The Five Best Songs From Phoenix Musicians in September

September is over, and in Arizona that means fall is mostly here. (Those 90-plus-degree days still won't be cast aside so easily.) So, as the days get shorter, and the magic of autumn begins to overtake young and old alike, why not commemorate with more great tunes? And as they have every single month, local artists delivered great tunes across the musical spectrum. (Plus, each entry pairs nicely with either cider punch or a pumpkin spice latte.) These are our picks for the best songs of the month.

Mega Ran, 'Godly Dreams (Keep Risin')'

Mega Ran is no stranger to turning video games into exceptional hip-hop music. He's got songs and albums inspired by everything from Final Fantasy VII and City of Heroes to River City Ransom and Sonic the Hedgehog — not to mention an entire collection of Mega Man LPs. Now, the Valley MC celebrates all things mid-'90s, including the excellent NBA Live 95, with his latest album, Live '95. Before the full LP debuts on October 22, Mega Ran has unveiled the excellent "Godly Dreams (Keep Risin')." With his trademark creativity and bountiful heart, he delivers a stream of uplifting, hugely motivational rhymes over sleepy instrumentation, encouraging listeners to remain positive and "keep rising to the top." In the immortal words of the announcer from the equally great NBA Jam Live, "He's on fire!"

Secret Attraction, 'A Love That Never Fades Away'

We last heard from Derek Wise, a.k.a. Secret Attraction, back in February. His three-song True Love EP was the perfect soundtrack for Valentine's Day, a hugely sensual, doubly romantic collection perfect for romances of all shapes and durations. And though we may now be closer to Halloween, Wise continues to bring the same kinds of extra dreamy pop with the nine-track Sensitivity/Drifting. Almost any cut will have you feeling some type of way, but give extra attention to the standout, "A Love That Never Fades Away." Maybe it's the extra-nostalgic synth; the pitter-patter of drum machines; or Wise's ever-playful croon — regardless, he's reached a peak in his journey to bring New Wave to a modern audience. Be sure to spin this one as you're driving up a scenic mountain road or frolicking late-night on a beach.


Musician Alexander Danieli, who goes by the moniker FLOWERBOY, describes himself on Bandcamp as "likely going through either an existential crisis or an anxietal one." Maybe that reads great on an Instagram bio, but it doesn't really do much to explain the Phoenix-based rocker's output. No, to understand that, you're going to have to listen to his latest album, Possessor, and more specifically the album track "Henry." Here, you have Danieli's perfect sonic representation: the jagged, slightly out of tune acoustic guitar; the lo-fi sensibility; and sentimental, slightly hokey lines like, "The only way I live is just inside your shadow." This isn't everyone's cup of tea, but Danieli's take on indie pop is as singular and deliberate as it is generally thoughtful and enjoyable. Like he says, you can "find warmth and joy if we are brave enough to seek them out," and some people might appreciate the added leg work.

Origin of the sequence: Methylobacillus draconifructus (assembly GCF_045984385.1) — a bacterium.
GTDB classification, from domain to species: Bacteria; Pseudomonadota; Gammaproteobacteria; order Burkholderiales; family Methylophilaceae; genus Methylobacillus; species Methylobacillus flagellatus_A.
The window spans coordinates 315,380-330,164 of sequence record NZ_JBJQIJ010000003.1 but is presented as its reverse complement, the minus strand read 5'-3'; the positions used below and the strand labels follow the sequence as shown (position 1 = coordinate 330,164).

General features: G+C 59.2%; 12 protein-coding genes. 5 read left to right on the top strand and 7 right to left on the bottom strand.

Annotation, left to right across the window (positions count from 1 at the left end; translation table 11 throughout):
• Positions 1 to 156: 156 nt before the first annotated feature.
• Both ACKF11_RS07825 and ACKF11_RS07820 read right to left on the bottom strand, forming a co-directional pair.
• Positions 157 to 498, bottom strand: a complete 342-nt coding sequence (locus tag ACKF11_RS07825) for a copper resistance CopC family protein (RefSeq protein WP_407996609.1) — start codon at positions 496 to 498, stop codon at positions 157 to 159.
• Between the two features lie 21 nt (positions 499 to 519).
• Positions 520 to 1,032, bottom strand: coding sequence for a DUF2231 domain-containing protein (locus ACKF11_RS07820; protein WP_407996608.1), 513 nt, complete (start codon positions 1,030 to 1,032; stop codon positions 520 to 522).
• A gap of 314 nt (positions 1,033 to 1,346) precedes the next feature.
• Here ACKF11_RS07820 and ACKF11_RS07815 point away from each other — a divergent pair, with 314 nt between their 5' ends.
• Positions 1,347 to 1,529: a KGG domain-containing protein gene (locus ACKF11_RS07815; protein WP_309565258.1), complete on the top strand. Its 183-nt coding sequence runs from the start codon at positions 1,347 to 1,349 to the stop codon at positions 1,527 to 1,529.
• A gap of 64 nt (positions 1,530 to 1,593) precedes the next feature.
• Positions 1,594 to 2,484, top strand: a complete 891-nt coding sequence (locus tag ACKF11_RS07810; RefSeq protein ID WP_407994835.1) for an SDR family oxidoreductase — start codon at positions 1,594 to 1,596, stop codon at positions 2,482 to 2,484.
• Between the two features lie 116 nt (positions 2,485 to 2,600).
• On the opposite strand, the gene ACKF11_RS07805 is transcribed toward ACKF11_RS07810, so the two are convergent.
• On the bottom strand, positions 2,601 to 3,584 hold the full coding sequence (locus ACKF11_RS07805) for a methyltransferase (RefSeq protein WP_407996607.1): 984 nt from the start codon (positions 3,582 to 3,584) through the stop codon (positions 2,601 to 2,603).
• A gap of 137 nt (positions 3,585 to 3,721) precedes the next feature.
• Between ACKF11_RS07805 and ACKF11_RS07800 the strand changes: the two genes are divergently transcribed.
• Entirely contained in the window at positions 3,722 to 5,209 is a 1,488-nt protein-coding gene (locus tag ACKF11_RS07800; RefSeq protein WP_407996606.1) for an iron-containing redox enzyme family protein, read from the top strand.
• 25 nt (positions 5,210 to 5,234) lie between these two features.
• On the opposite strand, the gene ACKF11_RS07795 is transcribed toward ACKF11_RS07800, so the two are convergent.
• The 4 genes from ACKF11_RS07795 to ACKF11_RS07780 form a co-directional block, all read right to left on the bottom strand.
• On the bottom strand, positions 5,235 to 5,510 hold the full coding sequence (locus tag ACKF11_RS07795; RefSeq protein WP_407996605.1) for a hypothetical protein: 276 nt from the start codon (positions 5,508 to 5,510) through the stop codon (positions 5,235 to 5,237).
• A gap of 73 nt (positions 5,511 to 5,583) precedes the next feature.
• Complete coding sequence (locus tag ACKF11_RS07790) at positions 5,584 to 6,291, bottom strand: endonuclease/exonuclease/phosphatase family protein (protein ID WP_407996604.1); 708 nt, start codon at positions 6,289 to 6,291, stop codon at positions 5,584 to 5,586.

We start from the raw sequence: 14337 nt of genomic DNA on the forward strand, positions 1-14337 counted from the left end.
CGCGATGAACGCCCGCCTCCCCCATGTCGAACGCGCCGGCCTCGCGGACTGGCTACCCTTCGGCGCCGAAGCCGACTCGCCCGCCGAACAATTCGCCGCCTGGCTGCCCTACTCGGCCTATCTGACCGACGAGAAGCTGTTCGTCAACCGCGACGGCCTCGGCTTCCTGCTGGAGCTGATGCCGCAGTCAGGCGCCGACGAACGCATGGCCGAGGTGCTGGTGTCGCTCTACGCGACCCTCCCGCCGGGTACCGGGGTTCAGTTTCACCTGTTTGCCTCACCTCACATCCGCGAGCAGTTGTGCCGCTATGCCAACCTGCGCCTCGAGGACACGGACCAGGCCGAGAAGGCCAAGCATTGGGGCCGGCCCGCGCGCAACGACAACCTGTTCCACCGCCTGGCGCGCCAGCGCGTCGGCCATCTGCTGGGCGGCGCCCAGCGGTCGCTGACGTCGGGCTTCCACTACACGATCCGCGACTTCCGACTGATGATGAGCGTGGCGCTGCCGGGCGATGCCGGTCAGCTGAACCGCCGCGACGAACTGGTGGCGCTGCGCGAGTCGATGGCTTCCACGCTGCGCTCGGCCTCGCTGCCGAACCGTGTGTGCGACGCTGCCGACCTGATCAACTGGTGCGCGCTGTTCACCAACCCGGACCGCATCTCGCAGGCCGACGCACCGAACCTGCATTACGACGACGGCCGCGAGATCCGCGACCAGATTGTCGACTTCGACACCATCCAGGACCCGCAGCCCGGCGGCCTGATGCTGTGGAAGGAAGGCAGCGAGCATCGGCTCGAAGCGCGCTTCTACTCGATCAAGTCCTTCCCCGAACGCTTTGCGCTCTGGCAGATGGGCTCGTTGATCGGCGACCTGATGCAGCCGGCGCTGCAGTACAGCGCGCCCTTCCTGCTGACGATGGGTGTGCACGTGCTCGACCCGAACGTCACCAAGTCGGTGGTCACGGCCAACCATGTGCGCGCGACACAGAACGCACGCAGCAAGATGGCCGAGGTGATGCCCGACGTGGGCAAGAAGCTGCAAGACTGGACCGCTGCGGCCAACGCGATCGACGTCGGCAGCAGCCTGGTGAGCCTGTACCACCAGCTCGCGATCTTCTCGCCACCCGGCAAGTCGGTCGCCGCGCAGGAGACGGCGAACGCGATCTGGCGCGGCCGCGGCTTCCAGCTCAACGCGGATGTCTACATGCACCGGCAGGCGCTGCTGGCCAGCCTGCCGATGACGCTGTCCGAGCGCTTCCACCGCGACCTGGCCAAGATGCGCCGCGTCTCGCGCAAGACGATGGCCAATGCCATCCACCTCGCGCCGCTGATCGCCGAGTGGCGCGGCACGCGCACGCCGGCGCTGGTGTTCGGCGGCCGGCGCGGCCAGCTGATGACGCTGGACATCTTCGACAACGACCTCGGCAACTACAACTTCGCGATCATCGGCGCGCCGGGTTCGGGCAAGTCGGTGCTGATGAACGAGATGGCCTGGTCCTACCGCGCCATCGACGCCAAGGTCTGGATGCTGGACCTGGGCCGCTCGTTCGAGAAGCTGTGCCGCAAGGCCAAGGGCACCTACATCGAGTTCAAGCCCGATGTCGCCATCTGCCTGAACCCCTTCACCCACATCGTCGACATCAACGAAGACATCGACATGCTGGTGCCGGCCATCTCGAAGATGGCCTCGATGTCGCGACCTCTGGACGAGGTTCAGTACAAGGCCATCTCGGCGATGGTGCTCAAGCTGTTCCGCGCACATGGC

Pig City/Antichrist Demoncore, 'Got a Lot to Say' (Ramones Cover)

Covering the Ramones is a true test for any great punk band. For one, they must have the chutzpah and gumption to tackle such icons. And two, even if they do have said stones, the quality of the final piece says volumes about the band itself. In the case of generally good Ramones covers, you can now add a split rendition of "Got a Lot to Say" by Phoenix's Pig City and L.A. hardcore legends Antichrist Demoncore to that short-ish list. The cover, part of a new three-song split, is a barrage of blown-out, extra gnarly crust punk that almost feels filthy upon entering the ears. But amid all that harsh vibes and harsher noise, you get the sense that this collective have nailed the sneer and endless attitude of the original. Just be sure to wear protective earplugs when listening — and maybe some sturdy safety goggles to boot.

DOMS, 'Model Head'

DOMS are, based solely on their social media, not the greatest at self-promotion. But what they lack in any real marketing savvy, they more than make up for with their sporadic releases of super noisy, deeply infectious psych-punk. Case in point: their new two-song single, "Model Head" b/w "Evil Twin." The former is two minutes of raw, hyper-anxious garage punk, with the combination of manic crooning and repetitive guitar drilling directly into the brain pan. It's not as painful as it sounds, and DOMS are experts in promoting catharsis with the most basic of sounds/instrumentation. Should you also listen to the equally catchy fury that is "Evil Twin"? Yes, but only if you think you can handle the sheer aural chaos without slamming a fifth of whiskey and then running headlong into a wall.